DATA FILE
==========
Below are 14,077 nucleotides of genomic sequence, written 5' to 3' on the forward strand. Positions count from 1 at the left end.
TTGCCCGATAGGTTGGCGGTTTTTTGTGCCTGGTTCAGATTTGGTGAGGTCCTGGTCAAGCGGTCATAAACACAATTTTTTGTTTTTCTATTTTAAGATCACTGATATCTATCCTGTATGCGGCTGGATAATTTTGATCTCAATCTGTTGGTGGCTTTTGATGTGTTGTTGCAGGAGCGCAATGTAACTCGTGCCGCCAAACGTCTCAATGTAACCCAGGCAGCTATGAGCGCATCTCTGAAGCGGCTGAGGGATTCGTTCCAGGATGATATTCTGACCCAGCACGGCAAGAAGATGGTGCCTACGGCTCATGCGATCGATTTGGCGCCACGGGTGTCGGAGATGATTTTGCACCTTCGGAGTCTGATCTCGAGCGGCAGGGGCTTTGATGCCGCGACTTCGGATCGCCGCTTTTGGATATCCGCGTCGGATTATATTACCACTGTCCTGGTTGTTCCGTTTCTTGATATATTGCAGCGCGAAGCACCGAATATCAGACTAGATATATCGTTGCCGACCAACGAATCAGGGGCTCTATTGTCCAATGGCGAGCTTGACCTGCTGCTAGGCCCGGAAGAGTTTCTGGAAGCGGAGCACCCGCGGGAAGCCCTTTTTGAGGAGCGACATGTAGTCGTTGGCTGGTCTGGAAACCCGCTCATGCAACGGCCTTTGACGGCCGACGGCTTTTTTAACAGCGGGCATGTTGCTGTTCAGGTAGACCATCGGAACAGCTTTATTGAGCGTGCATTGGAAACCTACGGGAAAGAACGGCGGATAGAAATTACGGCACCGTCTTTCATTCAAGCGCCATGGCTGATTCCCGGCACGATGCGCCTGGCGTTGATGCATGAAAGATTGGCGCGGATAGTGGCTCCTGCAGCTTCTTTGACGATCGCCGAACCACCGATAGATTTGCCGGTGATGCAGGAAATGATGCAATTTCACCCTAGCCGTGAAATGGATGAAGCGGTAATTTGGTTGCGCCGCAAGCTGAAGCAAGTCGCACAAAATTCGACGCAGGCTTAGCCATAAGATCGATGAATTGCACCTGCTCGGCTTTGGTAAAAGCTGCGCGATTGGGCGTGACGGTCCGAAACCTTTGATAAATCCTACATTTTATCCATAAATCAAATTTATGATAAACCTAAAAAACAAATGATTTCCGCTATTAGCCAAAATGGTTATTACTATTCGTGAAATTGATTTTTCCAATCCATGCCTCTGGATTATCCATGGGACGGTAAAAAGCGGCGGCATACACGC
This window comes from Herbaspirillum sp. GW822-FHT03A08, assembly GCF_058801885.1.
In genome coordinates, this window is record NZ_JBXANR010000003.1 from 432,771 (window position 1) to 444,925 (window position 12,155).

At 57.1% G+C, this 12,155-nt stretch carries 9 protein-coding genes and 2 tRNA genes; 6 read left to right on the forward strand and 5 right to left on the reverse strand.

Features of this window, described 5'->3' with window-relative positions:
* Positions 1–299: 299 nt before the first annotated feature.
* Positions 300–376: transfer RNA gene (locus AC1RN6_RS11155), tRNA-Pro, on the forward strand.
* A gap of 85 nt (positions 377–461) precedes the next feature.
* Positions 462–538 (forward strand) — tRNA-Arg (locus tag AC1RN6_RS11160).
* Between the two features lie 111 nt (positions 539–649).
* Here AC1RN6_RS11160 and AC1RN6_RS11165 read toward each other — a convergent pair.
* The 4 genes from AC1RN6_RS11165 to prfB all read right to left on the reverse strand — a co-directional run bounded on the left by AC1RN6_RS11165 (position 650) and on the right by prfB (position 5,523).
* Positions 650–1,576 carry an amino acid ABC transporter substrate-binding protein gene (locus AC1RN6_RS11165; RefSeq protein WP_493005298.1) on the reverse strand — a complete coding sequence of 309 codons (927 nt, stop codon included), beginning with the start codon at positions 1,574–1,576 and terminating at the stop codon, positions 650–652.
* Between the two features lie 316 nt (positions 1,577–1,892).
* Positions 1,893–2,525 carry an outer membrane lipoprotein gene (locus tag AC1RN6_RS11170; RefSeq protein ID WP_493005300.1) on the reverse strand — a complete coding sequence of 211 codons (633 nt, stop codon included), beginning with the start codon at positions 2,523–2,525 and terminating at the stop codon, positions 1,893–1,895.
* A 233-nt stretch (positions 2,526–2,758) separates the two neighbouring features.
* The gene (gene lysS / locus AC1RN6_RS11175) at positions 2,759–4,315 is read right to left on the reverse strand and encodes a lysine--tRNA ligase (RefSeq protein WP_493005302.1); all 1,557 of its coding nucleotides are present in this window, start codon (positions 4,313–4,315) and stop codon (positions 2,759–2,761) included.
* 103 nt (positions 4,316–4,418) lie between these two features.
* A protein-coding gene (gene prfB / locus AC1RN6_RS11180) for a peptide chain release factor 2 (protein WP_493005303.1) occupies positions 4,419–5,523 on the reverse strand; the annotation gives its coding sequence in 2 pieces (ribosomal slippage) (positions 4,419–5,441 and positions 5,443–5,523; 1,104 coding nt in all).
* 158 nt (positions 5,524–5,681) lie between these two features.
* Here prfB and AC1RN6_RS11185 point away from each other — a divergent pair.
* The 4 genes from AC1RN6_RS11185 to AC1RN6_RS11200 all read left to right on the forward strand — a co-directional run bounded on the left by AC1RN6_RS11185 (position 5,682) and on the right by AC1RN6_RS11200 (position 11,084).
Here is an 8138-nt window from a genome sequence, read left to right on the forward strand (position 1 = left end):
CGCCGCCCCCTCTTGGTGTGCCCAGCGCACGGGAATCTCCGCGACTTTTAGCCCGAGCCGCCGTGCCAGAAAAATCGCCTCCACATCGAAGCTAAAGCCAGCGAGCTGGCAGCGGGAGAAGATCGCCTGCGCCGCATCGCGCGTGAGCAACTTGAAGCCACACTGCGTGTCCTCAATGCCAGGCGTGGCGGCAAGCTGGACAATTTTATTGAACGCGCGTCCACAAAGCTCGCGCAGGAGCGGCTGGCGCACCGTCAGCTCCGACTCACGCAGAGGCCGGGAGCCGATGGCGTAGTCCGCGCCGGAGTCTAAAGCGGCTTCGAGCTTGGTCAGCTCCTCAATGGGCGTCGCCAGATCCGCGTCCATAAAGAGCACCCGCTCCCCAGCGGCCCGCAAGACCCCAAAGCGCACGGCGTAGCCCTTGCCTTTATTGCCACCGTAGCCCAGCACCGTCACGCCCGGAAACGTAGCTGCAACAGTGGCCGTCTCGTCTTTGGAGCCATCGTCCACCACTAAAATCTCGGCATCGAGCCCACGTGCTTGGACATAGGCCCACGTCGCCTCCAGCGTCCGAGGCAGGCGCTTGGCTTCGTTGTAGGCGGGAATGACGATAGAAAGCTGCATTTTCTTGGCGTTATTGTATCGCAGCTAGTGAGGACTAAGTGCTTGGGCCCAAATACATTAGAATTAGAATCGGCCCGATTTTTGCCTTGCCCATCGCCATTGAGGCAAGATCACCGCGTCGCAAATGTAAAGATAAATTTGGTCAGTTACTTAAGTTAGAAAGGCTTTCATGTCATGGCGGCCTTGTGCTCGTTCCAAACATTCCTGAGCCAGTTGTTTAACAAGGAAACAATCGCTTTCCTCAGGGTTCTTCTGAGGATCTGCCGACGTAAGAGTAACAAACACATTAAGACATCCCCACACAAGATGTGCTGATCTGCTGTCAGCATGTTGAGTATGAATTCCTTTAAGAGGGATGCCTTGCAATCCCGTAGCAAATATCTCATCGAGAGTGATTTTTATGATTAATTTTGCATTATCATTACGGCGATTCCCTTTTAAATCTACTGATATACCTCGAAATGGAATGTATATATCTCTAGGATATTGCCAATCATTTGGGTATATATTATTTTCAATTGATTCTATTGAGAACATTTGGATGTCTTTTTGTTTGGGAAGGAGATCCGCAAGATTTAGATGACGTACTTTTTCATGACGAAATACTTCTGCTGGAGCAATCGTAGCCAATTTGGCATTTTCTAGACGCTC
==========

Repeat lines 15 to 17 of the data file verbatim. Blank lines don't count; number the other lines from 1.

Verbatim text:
* Between the two features lie 316 nt (positions 1,577–1,892).
* Positions 1,893–2,525 carry an outer membrane lipoprotein gene (locus tag AC1RN6_RS11170; RefSeq protein ID WP_493005300.1) on the reverse strand — a complete coding sequence of 211 codons (633 nt, stop codon included), beginning with the start codon at positions 2,523–2,525 and terminating at the stop codon, positions 1,893–1,895.
* A 233-nt stretch (positions 2,526–2,758) separates the two neighbouring features.